In Egypt, the uncertainty began when I arrived. On both of my trips the government knew about me because my host organization had requested meetings on my delegation’s behalf. Both times I was pulled aside. The first time an entry guard took my passport and I waited for an hour before being waved on. The second time the delay was far shorter, with security officials formally welcoming me — after asking for my phone number and hotel destination.
Of course, the United States occasionally stops people from entering, but not typically because the visitors want to assess America’s human rights record. Most often, foreigners get blocked from visiting if officials believe they want to stay.
Even after leaving the arrivals area on my first trip, I had to wait again while the videographer joining us unsuccessfully tried to persuade officials to let him bring his camera into the country. The Egyptians said no. (He went on to rent a smaller one.) While there are places in the United States where you can’t film, no one’s going to stop you from having a camera of any sort.
Both visits were filled with interviews relating all sorts of harrowing stories. Most every society has injustice, and errors are sadly common in US jurisprudence. However, most Americans don’t expect a visit to a friend to turn into a stint in prison.
In Egypt, for reasons of political repression and personal revenge, people face arbitrary arrest, perpetual detention, fraudulent trials, and horrific imprisonment. No doubt, some of the accounts we heard could be exaggerated or even false, but reports from people in many walks of life and across the political spectrum were consistent and demonstrated that the slightest resistance to state authority risks freedom and even life. Indeed, being in the wrong place at the wrong time can be equivalent to a death sentence.
Moreover, those with whom we met were vulnerable to arrest. Students told us about classmates arrested at demonstrations. Journalists discussed colleagues detained after criticizing the regime. Attorneys reported on lawyers detained while representing defendants. Family members described the arrest of husbands and wives, brothers and sisters, fathers and mothers. No one is exempt from persecution.
Nor is there any effective oversight or appeal to limit official abuse. If you were tortured or suffered from inhumane prison conditions, you can complain only to the public prosecutor. But that government office seems strangely uninterested in following up on allegations against government officials. Accountability obviously is less than perfect in the United States, but here, at least, there are alternative channels of protest: private lawsuits, media coverage, public demonstrations. That’s one of the advantages of pluralistic societies. Authoritarian regimes rarely view themselves as bound by any rules.
While members of my delegation, largely Americans and Europeans, felt relatively secure, we knew other foreigners had been arrested for various offenses. At least in the United States no meeting other than one involving a criminal conspiracy could land a listener in jail.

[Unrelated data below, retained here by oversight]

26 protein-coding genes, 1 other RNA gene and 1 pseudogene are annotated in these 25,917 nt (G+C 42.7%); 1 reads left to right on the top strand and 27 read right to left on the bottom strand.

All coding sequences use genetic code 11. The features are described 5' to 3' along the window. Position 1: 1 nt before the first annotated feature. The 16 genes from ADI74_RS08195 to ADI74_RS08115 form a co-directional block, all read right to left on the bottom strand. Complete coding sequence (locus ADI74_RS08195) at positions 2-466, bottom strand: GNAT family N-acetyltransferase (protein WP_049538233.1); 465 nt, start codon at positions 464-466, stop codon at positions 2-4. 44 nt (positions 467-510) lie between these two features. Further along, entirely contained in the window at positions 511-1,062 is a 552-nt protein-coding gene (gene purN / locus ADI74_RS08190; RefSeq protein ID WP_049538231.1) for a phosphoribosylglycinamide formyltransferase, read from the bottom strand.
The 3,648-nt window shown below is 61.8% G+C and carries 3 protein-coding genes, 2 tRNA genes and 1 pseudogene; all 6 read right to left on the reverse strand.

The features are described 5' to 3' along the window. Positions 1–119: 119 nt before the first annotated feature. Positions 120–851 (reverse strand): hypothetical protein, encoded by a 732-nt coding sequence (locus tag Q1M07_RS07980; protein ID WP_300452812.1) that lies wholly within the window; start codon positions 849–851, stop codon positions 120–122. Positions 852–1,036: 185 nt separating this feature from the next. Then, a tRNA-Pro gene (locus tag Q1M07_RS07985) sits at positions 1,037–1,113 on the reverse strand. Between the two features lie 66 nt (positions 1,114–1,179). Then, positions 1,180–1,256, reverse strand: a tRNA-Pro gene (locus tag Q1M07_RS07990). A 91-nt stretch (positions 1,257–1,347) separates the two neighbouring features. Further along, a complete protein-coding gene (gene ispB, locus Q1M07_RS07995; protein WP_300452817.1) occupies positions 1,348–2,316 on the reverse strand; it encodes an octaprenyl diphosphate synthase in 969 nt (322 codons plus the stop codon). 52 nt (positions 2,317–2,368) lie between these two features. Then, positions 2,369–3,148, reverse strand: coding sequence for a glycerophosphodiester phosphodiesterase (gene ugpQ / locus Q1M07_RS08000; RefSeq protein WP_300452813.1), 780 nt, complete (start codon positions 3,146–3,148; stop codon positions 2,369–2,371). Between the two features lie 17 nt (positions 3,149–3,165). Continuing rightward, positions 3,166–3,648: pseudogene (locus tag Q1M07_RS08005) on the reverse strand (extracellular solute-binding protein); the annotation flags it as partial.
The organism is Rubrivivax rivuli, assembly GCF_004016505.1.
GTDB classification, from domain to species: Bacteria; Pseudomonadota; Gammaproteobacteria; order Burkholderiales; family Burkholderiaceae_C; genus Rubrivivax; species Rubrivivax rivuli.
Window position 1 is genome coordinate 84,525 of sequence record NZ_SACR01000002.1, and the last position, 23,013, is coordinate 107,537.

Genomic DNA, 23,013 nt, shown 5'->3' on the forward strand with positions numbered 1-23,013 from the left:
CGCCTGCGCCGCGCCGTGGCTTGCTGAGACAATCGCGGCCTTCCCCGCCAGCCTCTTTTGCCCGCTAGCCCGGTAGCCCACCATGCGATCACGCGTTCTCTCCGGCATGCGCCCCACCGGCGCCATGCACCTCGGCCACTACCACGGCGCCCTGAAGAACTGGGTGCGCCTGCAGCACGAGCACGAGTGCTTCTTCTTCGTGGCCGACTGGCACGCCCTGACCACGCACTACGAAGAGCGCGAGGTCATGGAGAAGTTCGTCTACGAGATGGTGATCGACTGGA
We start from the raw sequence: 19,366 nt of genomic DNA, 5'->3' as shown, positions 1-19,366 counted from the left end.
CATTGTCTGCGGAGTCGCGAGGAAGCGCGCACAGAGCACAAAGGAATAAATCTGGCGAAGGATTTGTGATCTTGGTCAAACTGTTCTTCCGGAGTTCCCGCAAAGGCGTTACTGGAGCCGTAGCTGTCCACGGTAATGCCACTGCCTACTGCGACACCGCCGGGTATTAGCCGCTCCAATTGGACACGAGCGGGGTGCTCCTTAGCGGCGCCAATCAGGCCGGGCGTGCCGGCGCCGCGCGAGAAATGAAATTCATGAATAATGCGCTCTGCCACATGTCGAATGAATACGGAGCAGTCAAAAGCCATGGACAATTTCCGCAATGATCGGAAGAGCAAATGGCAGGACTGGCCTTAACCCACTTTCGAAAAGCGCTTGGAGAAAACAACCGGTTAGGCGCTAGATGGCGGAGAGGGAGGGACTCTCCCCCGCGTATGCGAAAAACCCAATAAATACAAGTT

In fact, on my second trip we found ourselves attacked by a pro‐coup television talk show host (government critics long ago were driven off the air) and the head of a “human rights” council (sponsored by the regime) who cheerfully mixed fact and fantasy. No harm was done since I don’t plan on running for office in Egypt, but the regime obviously has tools short of prison for use against foreign critics.
Evidence of extreme force is everywhere. Tanks next to prisons; armored personnel carriers in city squares and on city streets; concrete blast barriers, barbed wire, and armed sentries around sensitive government installations; portable fences piled high near potential protest points; and a ubiquitous mix of uniformed and plain clothes security personnel.
It is unsettling enough to be stopped by a policeman in the United States. After hearing stories of dubious arrests followed by months of detention, no one wants to end up anywhere near an Egyptian cop. After clearing passport control to leave on my second trip, I waited with a friend for a couple of other members of our group to emerge. While we were talking, a border agent came over and asked us for our passports. I assume we were targeted since we were conveniently nearby. He gave our passports back after barely glancing at them. But I felt uneasy the entire time.
Egypt is a fascinating country with hospitable people. Although there was much to frustrate typical Westerners — for instance, we joked about being on “Egypt time” — the chaotic streets were a source of energy. The economic and social challenges facing Egypt would be enormous in the best of cases, but, tragically, the nation suffers under an unashamed military dictatorship. Consequently liberty is limited and frequently at risk.
Despite all of the problems faced by those in the West, even imperfectly free societies offer extraordinary advantages we should never forget and should work to protect. Walking the streets of Cairo, I thought: there but for the grace of God go I. With my US passport I can leave and return to a society that, despite enormous problems, generally respects people’s lives, liberty, and dignity.